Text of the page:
Abdul Karim reviews The Honey Thief by Najaf Mazari and Robert Hillman
by Najaf Mazari and Robert Hillman
Reviewed by ABDUL KARIM
In a small village in Afghanistan, a man by the name of Abdul Hussain who stole honey hives was taken as apprentice by the honey hives’ owner because of his extraordinary skills for caring for the bees. It is this story that makes the title of the book, The Honey Thief, a collection of oral stories, which has been co-authored by Najaf Mazari and Robert Hillman. This follows their successful book, The Rug Maker of Mazar-e-Sharif, set in the Woomera detention centre, detailing the journey of Mazari to Australia.
Robert Hillman is a Melbourne based writer. Najaf Mazari, a Hazara refugee from Afghanistan who arrived to Australia in 2001. Although from such different cultures, their companionship found common thread in the tradition of storytelling. In the breaking down of these cultural barriers an interesting story emerges.
As an Afghan and a Hazar like Najaf who migrated to Australia, I read this book with much curiosity and interest. In the first chapter, Najaf Mazari tells the readers that the stories in the book are the ones he has heard from his brothers and were common in his village, some of which are based on actual events and real characters, some are not. This is not a book about the whole of Afghanistan, the authors reflect on Hazara experience and identity.
‘Perhaps this is because we are a mystery people; no one knows for certain where we came from, and we have been resented for generations by those who live in Afghanistan in greater numbers than ourselves.’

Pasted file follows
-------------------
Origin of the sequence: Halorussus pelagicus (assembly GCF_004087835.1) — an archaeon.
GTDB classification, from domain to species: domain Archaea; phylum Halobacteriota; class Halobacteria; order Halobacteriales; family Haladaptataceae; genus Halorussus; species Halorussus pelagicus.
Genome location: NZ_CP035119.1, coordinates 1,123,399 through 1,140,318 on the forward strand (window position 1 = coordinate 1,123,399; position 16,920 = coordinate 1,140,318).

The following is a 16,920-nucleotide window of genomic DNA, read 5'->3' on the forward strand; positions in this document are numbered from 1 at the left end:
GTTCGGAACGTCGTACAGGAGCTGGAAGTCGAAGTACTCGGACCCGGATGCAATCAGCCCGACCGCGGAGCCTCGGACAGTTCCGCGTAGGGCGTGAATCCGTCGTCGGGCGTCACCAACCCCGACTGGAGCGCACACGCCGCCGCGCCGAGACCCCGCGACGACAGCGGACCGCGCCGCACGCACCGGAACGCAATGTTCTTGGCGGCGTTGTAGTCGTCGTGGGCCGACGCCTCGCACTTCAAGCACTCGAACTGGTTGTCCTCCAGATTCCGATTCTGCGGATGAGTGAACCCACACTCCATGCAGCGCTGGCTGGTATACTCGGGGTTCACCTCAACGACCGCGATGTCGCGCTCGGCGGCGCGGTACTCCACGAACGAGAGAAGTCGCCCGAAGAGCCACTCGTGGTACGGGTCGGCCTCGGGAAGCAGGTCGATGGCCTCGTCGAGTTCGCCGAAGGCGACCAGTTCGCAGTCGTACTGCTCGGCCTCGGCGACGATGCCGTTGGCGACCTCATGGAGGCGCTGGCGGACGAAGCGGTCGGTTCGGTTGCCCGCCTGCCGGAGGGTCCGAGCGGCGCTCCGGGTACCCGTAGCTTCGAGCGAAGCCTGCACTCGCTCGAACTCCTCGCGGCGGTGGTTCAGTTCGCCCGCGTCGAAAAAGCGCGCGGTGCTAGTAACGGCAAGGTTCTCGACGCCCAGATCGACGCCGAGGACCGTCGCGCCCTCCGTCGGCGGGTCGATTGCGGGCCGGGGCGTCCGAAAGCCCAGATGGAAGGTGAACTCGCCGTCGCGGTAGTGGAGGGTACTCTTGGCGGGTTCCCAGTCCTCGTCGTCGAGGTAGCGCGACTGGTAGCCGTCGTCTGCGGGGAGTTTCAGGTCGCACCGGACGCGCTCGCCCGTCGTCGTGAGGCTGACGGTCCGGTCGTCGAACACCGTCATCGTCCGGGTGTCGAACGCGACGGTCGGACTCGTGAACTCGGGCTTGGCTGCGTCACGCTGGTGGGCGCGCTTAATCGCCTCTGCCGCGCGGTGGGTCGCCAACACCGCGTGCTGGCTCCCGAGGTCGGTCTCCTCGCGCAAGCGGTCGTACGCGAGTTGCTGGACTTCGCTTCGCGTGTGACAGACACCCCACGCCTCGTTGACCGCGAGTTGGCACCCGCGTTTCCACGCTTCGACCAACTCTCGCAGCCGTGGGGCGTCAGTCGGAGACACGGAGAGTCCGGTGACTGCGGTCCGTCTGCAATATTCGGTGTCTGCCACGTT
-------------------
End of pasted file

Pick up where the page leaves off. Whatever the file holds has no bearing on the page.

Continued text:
Although the Hazara situation has changed somewhat in the post-Taliban period, talking about past injustices against Hazara is still taboo in Afghanistan. For example, in May 2009, officials from the Afghan Ministry of Information and Culture threw tens of thousands of books relating to Hazara history into the Helmand River because they believed the books would promote disharmony in Afghan society. In Afghanistan, the publication of this book would never have been permitted. The condition of exile has provided Hazaras like Najaf some freedom to speak out without the fear of censorship.
The Honey Thief offers an insight into Afghanistan political complexities that goes beyond the contemporary conflict and particularly the ethnic tension. The focus on the Hazara experience is an attempt to provide a narrative for the Hazara people, who after many generations in Afghanistan are still considered outsiders there. A good portion of the fourth chapter describes in detail the massacres of Hazara that occurred in the late nineteen century.